I am an animal lover. I like all kinds of animals, particularly cats. I like dogs too, but I really like cats. I have always liked cats and I have almost always liked most cats more than most people. Believe me, if you were a social psychologist who has devoted an entire career to conducting research on human behavior, you might like cats more than people too. As an animal lover, I get negative vibes from people who: dislike animals; kill animals for sport (including a veterinarian I once knew who enjoyed hunting big game in Africa); have dead, stuffed animals displayed in their home or office; or don’t believe animals have feelings, etc. I often ask potential employees if they like cats and dogs during the interview process; gauging their reaction tells me a lot about the person. I have only hired one person who disliked animals and it was a hiring decision I regretted. (This person was cold hearted and was fired for generally insubordinate behavior, which may or may not be correlated with disliking animals, but disliking animals created problems for my company and me in other ways, including being around service animals in airports.) I believe “to each his or her own,” but suffice it to say, if someone doesn’t like animals, including cats, they just don’t have a place in my world.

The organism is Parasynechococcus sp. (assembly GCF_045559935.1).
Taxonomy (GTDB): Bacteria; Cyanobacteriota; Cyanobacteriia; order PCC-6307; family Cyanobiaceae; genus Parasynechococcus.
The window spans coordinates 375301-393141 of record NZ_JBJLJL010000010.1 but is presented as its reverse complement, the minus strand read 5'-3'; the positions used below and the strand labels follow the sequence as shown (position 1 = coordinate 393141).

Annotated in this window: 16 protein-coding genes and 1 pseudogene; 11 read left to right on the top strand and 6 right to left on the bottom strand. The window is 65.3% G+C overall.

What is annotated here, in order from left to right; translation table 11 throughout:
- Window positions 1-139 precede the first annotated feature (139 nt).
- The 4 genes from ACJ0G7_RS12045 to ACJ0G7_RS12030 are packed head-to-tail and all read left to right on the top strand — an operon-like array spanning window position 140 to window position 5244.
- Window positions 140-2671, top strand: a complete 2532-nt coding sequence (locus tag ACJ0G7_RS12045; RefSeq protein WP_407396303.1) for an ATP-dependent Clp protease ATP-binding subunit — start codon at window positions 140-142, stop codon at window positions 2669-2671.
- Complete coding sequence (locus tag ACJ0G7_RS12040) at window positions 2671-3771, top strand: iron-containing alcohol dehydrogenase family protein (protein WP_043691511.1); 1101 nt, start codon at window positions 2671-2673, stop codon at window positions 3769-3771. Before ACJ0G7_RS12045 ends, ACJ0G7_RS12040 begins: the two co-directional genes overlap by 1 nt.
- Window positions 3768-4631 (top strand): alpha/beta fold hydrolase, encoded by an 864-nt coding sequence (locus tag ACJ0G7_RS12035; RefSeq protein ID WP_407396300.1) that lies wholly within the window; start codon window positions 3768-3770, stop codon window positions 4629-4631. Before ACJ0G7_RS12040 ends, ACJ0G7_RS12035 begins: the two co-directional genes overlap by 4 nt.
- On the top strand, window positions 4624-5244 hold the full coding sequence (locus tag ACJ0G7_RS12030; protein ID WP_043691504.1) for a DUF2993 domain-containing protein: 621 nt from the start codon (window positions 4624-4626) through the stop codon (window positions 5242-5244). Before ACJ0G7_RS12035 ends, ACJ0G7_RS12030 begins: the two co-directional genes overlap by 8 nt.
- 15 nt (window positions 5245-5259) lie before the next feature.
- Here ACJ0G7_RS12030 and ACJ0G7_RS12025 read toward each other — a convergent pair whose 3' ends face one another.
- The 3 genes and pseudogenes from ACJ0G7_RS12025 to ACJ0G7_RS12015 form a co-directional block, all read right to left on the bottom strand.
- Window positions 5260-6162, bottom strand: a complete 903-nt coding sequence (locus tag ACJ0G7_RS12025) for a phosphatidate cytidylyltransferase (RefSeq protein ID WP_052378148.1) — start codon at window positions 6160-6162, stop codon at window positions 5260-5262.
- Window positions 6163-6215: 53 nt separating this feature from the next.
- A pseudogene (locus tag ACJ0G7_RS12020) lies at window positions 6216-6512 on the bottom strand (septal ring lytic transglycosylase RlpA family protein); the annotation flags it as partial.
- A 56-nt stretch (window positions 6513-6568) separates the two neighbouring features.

I passed the “Ziggy test” when I first met Melissa or else I would not be writing this. Her cat, Ziggy, had to approve of me – and apparently he did, even though he occasionally bit the hand that fed him – mine. But while I may not consider someone’s affinity for animals or pets, which are 2 different things to me, as Melissa does, I don’t know that I am friendly with anyone who is not an animal lover or who is appreciative of wildlife. I know there is research on the connection in those who harm animals and things like propensity for criminal behavior. And, I know there is research on the connection on quality of like and affection from animals. I do not know whether there is a correlation between career success and being an animal lover, but it would not surprise me, given the quality of life findings. We have never made being an animal lover a criterion for a new hire. We don’t ask about it though it has sometimes come up in the conversations. In the instance Melissa mentioned, the bad hire, his dislike of animals, emerging from fear of them, was extreme and seemingly out of place for someone who did not seem afraid of much. Nonetheless, if such a topic comes up in workplace conversation, those who are not animal lovers should be cognizant of how their dislike of animals carries other messages.